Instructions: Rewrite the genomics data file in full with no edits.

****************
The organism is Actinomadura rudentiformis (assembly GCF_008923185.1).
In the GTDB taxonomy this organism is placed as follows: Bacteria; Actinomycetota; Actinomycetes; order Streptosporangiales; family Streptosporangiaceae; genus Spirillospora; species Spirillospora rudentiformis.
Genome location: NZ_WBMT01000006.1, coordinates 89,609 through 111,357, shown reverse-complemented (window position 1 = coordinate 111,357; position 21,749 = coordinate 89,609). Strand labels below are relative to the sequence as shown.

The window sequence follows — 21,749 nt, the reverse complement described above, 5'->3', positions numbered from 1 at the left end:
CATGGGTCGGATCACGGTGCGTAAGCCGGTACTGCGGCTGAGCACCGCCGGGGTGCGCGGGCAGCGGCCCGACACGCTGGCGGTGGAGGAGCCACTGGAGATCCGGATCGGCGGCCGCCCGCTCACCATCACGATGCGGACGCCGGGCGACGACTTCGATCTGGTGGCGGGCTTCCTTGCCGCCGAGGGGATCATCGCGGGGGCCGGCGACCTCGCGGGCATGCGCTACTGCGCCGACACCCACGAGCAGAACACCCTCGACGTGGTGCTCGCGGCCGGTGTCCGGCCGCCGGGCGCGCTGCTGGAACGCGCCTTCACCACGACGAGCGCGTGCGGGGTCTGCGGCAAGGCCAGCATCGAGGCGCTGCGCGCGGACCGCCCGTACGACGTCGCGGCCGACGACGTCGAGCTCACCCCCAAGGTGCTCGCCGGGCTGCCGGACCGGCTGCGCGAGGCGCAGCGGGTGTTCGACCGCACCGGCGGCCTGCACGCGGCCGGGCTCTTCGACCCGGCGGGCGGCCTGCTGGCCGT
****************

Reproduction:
The organism is Actinomadura rudentiformis (assembly GCF_008923185.1).
In the GTDB taxonomy this organism is placed as follows: Bacteria; Actinomycetota; Actinomycetes; order Streptosporangiales; family Streptosporangiaceae; genus Spirillospora; species Spirillospora rudentiformis.
Genome location: NZ_WBMT01000006.1, coordinates 89,609 through 111,357, shown reverse-complemented (window position 1 = coordinate 111,357; position 21,749 = coordinate 89,609). Strand labels below are relative to the sequence as shown.

The window sequence follows — 21,749 nt, the reverse complement described above, 5'->3', positions numbered from 1 at the left end:
CATGGGTCGGATCACGGTGCGTAAGCCGGTACTGCGGCTGAGCACCGCCGGGGTGCGCGGGCAGCGGCCCGACACGCTGGCGGTGGAGGAGCCACTGGAGATCCGGATCGGCGGCCGCCCGCTCACCATCACGATGCGGACGCCGGGCGACGACTTCGATCTGGTGGCGGGCTTCCTTGCCGCCGAGGGGATCATCGCGGGGGCCGGCGACCTCGCGGGCATGCGCTACTGCGCCGACACCCACGAGCAGAACACCCTCGACGTGGTGCTCGCGGCCGGTGTCCGGCCGCCGGGCGCGCTGCTGGAACGCGCCTTCACCACGACGAGCGCGTGCGGGGTCTGCGGCAAGGCCAGCATCGAGGCGCTGCGCGCGGACCGCCCGTACGACGTCGCGGCCGACGACGTCGAGCTCACCCCCAAGGTGCTCGCCGGGCTGCCGGACCGGCTGCGCGAGGCGCAGCGGGTGTTCGACCGCACCGGCGGCCTGCACGCGGCCGGGCTCTTCGACCCGGCGGGCGGCCTGCTGGCCGT